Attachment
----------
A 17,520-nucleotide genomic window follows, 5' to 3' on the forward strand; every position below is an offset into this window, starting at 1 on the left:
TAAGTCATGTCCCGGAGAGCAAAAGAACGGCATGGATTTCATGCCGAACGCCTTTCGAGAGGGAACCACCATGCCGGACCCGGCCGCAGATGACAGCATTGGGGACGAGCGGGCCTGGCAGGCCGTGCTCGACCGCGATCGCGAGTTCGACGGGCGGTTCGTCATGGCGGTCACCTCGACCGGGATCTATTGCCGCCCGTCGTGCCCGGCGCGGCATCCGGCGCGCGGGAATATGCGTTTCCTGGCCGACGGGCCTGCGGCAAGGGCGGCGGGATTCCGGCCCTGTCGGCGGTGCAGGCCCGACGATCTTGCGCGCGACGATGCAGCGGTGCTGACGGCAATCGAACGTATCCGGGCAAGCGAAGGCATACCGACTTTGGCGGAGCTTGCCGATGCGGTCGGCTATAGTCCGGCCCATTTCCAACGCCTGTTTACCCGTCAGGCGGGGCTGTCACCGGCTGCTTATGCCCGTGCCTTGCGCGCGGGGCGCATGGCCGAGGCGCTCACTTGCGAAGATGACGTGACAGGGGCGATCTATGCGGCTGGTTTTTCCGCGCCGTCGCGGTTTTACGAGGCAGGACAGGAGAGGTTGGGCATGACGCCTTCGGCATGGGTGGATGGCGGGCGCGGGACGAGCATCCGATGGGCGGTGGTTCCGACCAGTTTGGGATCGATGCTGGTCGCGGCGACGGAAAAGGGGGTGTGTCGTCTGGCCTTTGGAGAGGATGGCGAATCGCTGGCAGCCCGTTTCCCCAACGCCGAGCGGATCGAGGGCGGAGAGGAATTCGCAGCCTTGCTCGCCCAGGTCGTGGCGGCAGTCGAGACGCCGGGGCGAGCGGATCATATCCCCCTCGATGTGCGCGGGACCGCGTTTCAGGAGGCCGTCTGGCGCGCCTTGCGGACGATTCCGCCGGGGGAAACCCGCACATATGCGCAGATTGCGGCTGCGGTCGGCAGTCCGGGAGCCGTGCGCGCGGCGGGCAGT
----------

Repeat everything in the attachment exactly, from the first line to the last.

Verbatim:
A 17,520-nucleotide genomic window follows, 5' to 3' on the forward strand; every position below is an offset into this window, starting at 1 on the left:
TAAGTCATGTCCCGGAGAGCAAAAGAACGGCATGGATTTCATGCCGAACGCCTTTCGAGAGGGAACCACCATGCCGGACCCGGCCGCAGATGACAGCATTGGGGACGAGCGGGCCTGGCAGGCCGTGCTCGACCGCGATCGCGAGTTCGACGGGCGGTTCGTCATGGCGGTCACCTCGACCGGGATCTATTGCCGCCCGTCGTGCCCGGCGCGGCATCCGGCGCGCGGGAATATGCGTTTCCTGGCCGACGGGCCTGCGGCAAGGGCGGCGGGATTCCGGCCCTGTCGGCGGTGCAGGCCCGACGATCTTGCGCGCGACGATGCAGCGGTGCTGACGGCAATCGAACGTATCCGGGCAAGCGAAGGCATACCGACTTTGGCGGAGCTTGCCGATGCGGTCGGCTATAGTCCGGCCCATTTCCAACGCCTGTTTACCCGTCAGGCGGGGCTGTCACCGGCTGCTTATGCCCGTGCCTTGCGCGCGGGGCGCATGGCCGAGGCGCTCACTTGCGAAGATGACGTGACAGGGGCGATCTATGCGGCTGGTTTTTCCGCGCCGTCGCGGTTTTACGAGGCAGGACAGGAGAGGTTGGGCATGACGCCTTCGGCATGGGTGGATGGCGGGCGCGGGACGAGCATCCGATGGGCGGTGGTTCCGACCAGTTTGGGATCGATGCTGGTCGCGGCGACGGAAAAGGGGGTGTGTCGTCTGGCCTTTGGAGAGGATGGCGAATCGCTGGCAGCCCGTTTCCCCAACGCCGAGCGGATCGAGGGCGGAGAGGAATTCGCAGCCTTGCTCGCCCAGGTCGTGGCGGCAGTCGAGACGCCGGGGCGAGCGGATCATATCCCCCTCGATGTGCGCGGGACCGCGTTTCAGGAGGCCGTCTGGCGCGCCTTGCGGACGATTCCGCCGGGGGAAACCCGCACATATGCGCAGATTGCGGCTGCGGTCGGCAGTCCGGGAGCCGTGCGCGCGGCGGGCAGT